Every year in the United States, 400,000 children require medical attention after being bitten by dogs. According to the Humane Society, 51% of all dog bite victims are children with children between five and nine at the highest risk. If your child is one of the many who are bitten, seriously consider seeking medical attention.
Even when they mean well, children aren’t always the most gentle or considerate playmates. Many dogs don’t appreciate having their eyes poked or their tails pulled, which could lead to an injured tail. My own daughter was bitten by our family dog when she attempted to put eyeliner on it. You never know what dogs or kids will do next, so they must be supervised at all times.
Why Dogs Bite Children
Adults are bitten by dogs almost as often as kids are, but when children are the victims the injuries tend to be more serious. This is because children are more likely to be bitten on the head and face. Children with dog bites are more likely to end up in the hospital. One of the most common reasons kids are bitten by dogs is fear and pain.
In the social media era, we have a new reason dogs bite children. Those cute babies with dogs posts we all watch and like every day often depict dangerous situations. When a baby is allowed to taunt or harm a dog for social media likes, it places both the baby and the dog at risk. This can be said about many popular posts.
When It’s Okay to Skip the Doctor
You may be able to skip the doctor if the bite is minor and your child has recently had a tetanus shot. This would be the case if the bite didn’t break the skin or it resulted in a minor scratch.
When this happens, wash the bite thoroughly with soap and warm water, apply antibiotic ointment, and cover with a bandage. The sooner you wash the wound the better, because any dog bite has the potential to get infected.
When It’s Time to See a Doctor
Here are two scenarios where you should definitely take your child to a doctor. This is the correct response if the bite is more serious but not serious enough to warrant a call to 911, for example a bite that is bleeding but not profusely.
You Don’t Know the Dog
If you know the dog that bit your child, you can ask the owner for the animal’s vaccination information. If you do not know the dog, you need to take your child to the doctor and tell them that you haven’t been able to verify the dog’s rabies shot status. Often the authorities will be able to locate the dog and confirm this information later.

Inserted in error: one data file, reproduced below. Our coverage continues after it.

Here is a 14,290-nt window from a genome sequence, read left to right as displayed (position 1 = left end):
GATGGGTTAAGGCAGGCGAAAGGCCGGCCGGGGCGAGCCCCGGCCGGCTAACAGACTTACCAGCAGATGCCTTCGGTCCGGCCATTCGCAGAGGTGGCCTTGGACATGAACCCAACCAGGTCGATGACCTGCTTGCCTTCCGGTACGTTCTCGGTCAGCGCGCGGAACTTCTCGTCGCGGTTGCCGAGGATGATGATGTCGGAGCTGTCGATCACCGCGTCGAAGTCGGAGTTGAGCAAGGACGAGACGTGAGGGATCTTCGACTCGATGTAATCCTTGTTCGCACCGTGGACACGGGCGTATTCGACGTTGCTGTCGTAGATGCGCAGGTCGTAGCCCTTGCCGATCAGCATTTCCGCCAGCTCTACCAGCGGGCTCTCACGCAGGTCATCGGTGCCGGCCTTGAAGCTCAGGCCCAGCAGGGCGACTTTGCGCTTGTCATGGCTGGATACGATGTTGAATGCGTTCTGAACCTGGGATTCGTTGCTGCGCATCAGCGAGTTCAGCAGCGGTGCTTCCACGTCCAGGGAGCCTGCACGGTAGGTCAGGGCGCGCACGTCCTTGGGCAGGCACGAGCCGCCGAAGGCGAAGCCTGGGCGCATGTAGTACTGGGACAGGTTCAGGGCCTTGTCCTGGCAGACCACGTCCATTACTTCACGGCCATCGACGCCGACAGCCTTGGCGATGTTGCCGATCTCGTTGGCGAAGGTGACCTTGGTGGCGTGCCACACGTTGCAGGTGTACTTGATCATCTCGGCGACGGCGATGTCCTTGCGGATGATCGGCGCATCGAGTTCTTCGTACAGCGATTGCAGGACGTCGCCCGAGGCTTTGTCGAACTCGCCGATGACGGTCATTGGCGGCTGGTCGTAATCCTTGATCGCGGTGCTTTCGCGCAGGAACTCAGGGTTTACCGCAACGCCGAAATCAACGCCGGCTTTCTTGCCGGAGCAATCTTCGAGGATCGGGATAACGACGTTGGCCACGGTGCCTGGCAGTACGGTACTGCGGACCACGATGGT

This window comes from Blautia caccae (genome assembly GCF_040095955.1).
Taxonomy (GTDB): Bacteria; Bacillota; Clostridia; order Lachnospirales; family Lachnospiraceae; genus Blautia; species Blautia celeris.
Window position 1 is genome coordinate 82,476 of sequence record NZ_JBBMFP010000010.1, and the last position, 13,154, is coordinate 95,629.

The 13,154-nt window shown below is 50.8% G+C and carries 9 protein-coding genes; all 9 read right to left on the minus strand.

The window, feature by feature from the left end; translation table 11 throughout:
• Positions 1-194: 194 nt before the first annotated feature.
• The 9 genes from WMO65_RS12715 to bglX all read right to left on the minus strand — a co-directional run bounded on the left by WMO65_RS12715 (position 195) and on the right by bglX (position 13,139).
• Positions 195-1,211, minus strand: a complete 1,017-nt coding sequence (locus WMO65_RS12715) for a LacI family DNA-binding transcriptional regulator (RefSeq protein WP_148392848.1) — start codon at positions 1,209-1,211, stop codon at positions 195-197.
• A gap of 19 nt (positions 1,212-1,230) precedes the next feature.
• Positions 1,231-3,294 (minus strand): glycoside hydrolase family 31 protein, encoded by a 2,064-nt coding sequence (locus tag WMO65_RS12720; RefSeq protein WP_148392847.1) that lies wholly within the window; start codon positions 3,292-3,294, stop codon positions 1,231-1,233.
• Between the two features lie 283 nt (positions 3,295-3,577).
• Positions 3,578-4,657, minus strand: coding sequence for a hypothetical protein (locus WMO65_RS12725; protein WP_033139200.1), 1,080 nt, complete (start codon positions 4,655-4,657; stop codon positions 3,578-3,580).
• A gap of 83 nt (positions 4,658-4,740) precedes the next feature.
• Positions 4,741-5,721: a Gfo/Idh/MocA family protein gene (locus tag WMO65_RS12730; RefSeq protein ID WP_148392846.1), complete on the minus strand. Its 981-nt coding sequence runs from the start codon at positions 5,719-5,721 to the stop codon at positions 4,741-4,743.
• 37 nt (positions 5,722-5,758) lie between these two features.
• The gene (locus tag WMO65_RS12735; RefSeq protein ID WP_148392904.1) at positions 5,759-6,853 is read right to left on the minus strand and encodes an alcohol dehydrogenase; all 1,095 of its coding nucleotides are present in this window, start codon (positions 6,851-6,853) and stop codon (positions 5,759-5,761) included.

The Wound Is Showing Signs of Infection
If the bite begins showing signs of infection, it’s also time to take your child to the doctor. Signs of infection can include fever, redness, swelling, chills, and red streaks near the bite. You may also see pus oozing from the wound or tenderness in the area around the bite.
When to Call 999
In the most extreme dog bite cases, it is necessary to call 999. This is only necessary if the child is seriously wounded and needs emergency medical care right away. You will know if a bite warrants a 999 call if the bleeding is severe, your child feels faint, if it won’t stop after applying pressure for 10 minutes, or if blood is spurting from the wound.
When you make the call, it’s important to stay calm and focus. You’ll need to answer the emergency dispatcher’s questions about the bite and the animal. If the dog is still on the loose, this information will help the authorities to capture it before it can bite someone else.
Another situation that warrants a call to 999 is a dog who is still on the scene and behaving aggressively. The dog could hurt other people, so it needs to be captured immediately.
When a Lawsuit Is Justified
According to the American Society for the Prevention of Cruelty to Animals, dog owners should be held legally responsible for any damage or harm their dog causes. The ASPCA also believes owners who train dogs to be aggressive should face criminal prosecution.
If your child has been bitten and you have damages as a result, a lawsuit against the dog’s owner is justified. This could be a stranger or it could be a friend or family member. In most cases, insurance would pay these damages and it would not come directly out of the dog’s owner’s pocket.